April 6, 2012
A gamble that the city took back in October did not pay off this week when the state announced which districts would receive extra funds to pay for teacher training.
The city had applied for the funds, part of the state’s Race to the Top winnings, back in October. But it came up short on one crucial requirement of the application: demonstrating that the teachers union agreed that new teacher evaluations would be in place this year.
At the time, the UFT and city had hashed out a tentative teacher evaluation deal for the 33 schools that were receiving federal School Improvement Grants, but their relations were growing more tense. Here’s what we reported at the time:
The decaying union-city relations could help explain why, when it submitted a bid last week for teacher training funds, the Department of Education asked for its share of Race to the Top funds to go only to schools included in the limited evaluation deal. …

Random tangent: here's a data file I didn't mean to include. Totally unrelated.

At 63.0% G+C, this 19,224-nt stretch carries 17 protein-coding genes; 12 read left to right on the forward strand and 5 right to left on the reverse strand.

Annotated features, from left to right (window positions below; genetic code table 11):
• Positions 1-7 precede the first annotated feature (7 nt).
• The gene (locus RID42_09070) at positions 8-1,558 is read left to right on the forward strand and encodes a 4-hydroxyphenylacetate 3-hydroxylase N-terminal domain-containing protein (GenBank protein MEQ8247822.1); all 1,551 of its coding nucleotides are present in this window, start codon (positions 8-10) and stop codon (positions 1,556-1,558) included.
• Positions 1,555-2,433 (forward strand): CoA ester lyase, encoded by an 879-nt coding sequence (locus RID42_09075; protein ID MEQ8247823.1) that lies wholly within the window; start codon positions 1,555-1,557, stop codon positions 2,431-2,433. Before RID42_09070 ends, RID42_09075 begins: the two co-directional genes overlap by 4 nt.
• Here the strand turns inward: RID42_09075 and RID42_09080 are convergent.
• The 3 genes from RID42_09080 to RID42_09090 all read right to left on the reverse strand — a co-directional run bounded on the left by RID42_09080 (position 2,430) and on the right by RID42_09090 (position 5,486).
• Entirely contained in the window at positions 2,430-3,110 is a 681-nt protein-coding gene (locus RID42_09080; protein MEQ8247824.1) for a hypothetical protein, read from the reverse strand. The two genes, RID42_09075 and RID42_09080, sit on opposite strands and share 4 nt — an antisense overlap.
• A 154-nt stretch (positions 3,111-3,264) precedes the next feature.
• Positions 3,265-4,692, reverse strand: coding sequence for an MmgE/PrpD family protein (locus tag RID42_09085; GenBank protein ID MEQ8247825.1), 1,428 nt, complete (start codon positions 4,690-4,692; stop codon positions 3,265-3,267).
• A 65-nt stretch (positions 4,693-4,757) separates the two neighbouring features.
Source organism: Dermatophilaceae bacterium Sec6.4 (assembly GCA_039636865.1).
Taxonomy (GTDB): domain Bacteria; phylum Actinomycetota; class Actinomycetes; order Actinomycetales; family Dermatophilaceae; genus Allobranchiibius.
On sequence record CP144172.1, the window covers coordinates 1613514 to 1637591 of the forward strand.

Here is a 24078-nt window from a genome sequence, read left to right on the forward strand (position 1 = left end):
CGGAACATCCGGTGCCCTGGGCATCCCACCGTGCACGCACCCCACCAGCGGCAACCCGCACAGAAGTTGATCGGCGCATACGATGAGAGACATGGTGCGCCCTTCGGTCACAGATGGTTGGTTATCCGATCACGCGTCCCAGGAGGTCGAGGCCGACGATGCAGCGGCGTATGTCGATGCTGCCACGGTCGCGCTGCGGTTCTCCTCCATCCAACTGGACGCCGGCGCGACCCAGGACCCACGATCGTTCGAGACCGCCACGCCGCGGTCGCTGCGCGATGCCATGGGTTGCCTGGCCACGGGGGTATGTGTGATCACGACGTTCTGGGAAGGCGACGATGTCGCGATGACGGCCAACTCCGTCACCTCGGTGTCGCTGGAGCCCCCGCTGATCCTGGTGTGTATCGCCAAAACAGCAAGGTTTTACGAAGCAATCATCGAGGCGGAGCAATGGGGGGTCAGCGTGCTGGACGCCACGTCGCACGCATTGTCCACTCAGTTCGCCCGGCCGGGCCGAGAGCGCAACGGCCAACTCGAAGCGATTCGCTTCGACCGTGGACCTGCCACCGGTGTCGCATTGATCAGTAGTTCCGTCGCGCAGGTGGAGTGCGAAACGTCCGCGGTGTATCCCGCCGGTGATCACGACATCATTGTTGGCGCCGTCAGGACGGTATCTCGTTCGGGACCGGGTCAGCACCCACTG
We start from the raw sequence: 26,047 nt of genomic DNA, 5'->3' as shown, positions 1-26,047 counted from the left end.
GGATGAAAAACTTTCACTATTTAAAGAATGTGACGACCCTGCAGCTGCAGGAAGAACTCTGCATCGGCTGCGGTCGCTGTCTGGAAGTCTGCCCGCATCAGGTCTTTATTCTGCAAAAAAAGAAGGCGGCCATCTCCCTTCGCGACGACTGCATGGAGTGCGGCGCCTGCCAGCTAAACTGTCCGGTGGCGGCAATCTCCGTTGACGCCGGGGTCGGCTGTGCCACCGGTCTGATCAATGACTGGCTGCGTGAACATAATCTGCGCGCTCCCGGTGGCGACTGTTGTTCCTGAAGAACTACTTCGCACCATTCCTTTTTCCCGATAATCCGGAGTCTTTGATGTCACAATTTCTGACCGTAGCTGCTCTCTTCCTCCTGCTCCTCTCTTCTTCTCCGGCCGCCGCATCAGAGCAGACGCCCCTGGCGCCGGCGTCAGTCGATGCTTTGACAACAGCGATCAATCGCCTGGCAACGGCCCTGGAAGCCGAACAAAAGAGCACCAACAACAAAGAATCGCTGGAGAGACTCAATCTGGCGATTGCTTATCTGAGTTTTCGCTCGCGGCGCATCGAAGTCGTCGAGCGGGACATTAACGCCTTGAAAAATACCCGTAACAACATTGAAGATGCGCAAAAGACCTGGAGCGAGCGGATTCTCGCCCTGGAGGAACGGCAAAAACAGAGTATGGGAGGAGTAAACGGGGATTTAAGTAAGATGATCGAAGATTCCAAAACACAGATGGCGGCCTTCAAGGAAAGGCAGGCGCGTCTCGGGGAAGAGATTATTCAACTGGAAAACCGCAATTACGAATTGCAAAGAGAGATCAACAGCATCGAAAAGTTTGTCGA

It’s unclear whether the state would approve the city’s funding bids without the [union] memorandums in place. If the city’s application is turned down, the funds would be dispersed among other districts, according to Race to the Top rules.
This standstill could cause problems for future [Requests for Proposals]. The next grant, which opened up to applications last week and would fund principal training programs, also requires a union signature.
Since October, the “decaying relations” between the city and union evolved into full-fledged impasse, and the limited evaluation deal evaporated at even the 33 schools that had been included in it.
On Thursday, the State Education Department announced that three districts had won the funds, totaling more than $1.3 million. New York City was not among them.
The three districts that won the teacher training grants are Albany, Wyandanch Union Free School District, and Buffalo, which will receive funds despite difficulties in getting its teacher evaluation deal approved by the state. The funds will let the districts pay mentors to help new teachers in high-needs schools and shortage subject areas.